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Funny 911 Calls, Tips and FAQs

April 12th, 2016 | by admin admin | in Security Advice |    0   comments

baby_phone.jpgAt Radius Security, we work with emergency services dispatchers almost every day. When we receive alerts for crimes in progress, fires or medical situations, we rapidly determine which are real emergencies and call 9-1-1. The dispatchers are unfailingly professional as we relay information and support our police officers, fire fighters and EMTs.

In 2015, E-Comm 9-1-1 handled 1,246,520 in Metro Vancouver and 24 other regional districts and communities. In Surrey RCMP alone received 378,000 9-1-1 calls resulting in 181,000 police files. In 98 per cent of cases, calls are answered in five seconds or less.

Unfortunately, 25 to 30 per cent of those calls are false alarms. One woman in Saskatoon wanted someone to pick up her pastries from Safeway. In B.C., the 2015 list of most outrageous 9-1-1 calls included complaints about a child refusing to buckle his seat belt, a roommate using the caller’s toothbrush, a coffee shop refusing to refill coffee, and a basketball stuck in a tree. Other callers requested numbers for the non-emergency line and a local tire dealership. [http://www.vancouversun.com/news/metro/comm+releases+2015+list+reasons+phone/11619512/story.html]

While amusing, these false calls are a huge waste of resources. Dropped calls, pocket dials and children playing with phones are likely the most frustrating calls. Each dropped or unintelligible call still requires a call-back or police attendance. That’s a lot of wasted resources. Here’s how you can help:

1. Only call if there is an immediate threat to a person or property, or a crime in progress.

2. Lock your cell phone and keep it away from children. An old phone with a battery charge but no SIM card can still call 9-1-1.

3. Dial international numbers very slowly and carefully.

4. Most importantly, if you make a mistake, stay on the line and answer questions from the call taker. Otherwise, the emergency communications centre will need to track you down to make sure you’re OK.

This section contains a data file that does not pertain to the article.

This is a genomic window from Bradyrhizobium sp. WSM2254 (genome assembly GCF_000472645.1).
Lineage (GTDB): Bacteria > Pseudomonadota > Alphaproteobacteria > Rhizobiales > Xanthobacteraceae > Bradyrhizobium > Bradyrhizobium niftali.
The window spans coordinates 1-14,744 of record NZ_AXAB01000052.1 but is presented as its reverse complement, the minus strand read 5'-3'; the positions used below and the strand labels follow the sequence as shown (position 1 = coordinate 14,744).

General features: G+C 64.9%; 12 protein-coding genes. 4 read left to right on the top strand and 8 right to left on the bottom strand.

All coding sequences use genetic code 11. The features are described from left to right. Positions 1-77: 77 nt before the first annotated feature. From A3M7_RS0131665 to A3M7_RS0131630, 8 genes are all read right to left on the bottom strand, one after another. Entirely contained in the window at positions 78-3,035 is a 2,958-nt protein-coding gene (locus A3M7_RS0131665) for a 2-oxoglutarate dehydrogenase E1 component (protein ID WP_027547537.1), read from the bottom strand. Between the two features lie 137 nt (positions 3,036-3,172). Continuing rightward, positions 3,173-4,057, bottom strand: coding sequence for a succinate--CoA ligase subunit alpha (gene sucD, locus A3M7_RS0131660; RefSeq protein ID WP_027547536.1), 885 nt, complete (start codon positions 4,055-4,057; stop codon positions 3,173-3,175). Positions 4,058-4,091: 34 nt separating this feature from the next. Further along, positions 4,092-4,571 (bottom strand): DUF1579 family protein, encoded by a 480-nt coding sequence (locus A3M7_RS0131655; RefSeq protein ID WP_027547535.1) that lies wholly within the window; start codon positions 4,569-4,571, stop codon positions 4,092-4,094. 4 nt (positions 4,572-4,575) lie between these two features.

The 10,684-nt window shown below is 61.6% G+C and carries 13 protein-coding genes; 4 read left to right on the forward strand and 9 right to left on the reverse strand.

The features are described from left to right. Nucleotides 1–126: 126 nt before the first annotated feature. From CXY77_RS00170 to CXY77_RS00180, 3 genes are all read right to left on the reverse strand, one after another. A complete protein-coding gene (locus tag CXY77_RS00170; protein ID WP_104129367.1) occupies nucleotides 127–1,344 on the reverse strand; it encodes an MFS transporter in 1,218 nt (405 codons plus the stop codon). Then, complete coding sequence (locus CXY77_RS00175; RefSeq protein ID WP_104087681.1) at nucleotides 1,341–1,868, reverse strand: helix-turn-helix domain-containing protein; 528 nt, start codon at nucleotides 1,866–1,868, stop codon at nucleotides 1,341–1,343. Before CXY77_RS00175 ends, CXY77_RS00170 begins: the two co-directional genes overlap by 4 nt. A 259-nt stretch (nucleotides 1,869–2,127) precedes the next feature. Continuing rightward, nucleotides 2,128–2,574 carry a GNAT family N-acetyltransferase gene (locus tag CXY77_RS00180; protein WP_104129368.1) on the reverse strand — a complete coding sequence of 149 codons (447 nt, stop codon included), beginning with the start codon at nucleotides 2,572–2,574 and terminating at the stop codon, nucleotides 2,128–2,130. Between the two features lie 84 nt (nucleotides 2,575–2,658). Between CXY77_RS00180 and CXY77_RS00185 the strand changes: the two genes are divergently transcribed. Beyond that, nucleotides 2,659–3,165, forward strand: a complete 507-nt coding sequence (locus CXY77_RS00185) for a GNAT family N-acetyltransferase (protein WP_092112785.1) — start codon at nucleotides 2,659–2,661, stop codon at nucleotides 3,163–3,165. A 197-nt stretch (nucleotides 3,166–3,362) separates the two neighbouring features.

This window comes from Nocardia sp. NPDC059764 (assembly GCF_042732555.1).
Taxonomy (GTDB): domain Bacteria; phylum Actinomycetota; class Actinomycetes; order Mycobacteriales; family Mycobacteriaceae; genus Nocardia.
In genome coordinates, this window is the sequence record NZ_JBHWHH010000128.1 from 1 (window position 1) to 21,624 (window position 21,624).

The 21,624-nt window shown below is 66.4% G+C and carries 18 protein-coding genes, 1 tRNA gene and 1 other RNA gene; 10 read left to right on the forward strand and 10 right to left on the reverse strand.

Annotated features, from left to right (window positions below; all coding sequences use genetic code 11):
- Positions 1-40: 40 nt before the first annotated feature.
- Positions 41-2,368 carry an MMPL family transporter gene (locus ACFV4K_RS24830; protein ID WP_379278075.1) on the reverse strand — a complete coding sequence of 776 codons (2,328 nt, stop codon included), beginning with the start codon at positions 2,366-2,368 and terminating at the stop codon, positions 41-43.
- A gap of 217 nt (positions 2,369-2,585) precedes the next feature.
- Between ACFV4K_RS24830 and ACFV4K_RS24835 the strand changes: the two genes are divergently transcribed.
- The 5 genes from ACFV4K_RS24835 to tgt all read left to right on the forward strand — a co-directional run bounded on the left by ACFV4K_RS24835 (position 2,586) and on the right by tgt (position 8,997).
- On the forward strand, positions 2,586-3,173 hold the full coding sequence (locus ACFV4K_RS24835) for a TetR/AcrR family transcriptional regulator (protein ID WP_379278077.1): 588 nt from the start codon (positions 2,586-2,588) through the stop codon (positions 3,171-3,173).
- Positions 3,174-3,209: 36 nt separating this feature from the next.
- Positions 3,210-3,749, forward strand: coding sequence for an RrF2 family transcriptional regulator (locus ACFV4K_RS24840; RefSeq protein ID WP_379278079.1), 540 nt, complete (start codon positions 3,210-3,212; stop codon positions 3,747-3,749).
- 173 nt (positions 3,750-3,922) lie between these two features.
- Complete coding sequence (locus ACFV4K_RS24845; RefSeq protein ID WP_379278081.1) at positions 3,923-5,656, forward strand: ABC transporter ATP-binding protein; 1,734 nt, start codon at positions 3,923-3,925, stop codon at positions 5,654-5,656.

In honour of Emergency Services Dispatchers and 911 Awareness Week (April 10 to 16), Surrey RCMP has also published answers to the top five questions they receive about 9-1-1 calls. Here’s a brief summary:

1. Why am I put on hold when I call police?

Non-emergency calls take longer to respond to (22 versus 7 seconds), so dispatchers may put such calls on hold in order to respond to emergencies. During peak times, this wait time may take longer.

2. Why don’t police always attend when I call?

Not all calls require an officer to attend. Sometimes you only need a report for insurance purposes. However, all information is logged for crime trend analysis. 

3. Why do call takers ask so many questions?

Police are already being dispatched while highly-trained call takers gather information to accurately understand the situation. Your date of birth may seem irrelevant, but it allows police to ensure they are dealing with the right person at any given time. There are many John Smiths, but not usually with the same birthday. 

4. What is the point of reporting crime or suspicious activity if the police might not even attend?

Every incident reported is analyzed and assessed to identify crime trends and public safety issues. This information allows police to make informed decisions on resource deployment and crime reduction initiatives.

5. I don't know where I am calling from. Can't you just GPS my phone?

Using GPS to locate cell phones takes a long time, requires assistance from the cell phone provider, and is not always accurate. Instead of making police search a 2,000-metre radius for you, they can reach you faster if you provide a specific address or cross street.



E-Comm 9-1-1. 9-1-1 Call Statistics.

Surrey R.C.M.P. Surrey RCMP Acknowledge Emergency Services Dispatchers and 911 Awareness Week.

Vancouver Sun. BC E-Comm Releases 2015 Top 10 List of Reasons Not to Phone 911.

Huffington Post. Pocket Dials a Big Issue for 911 Dispatch.


Note: This blog discusses general safety and security topics. It is not intended to provide comprehensive advice or guidance. In all matters of personal safety and security, we encourage readers to research topics in depth and consult a security professional about specific concerns.

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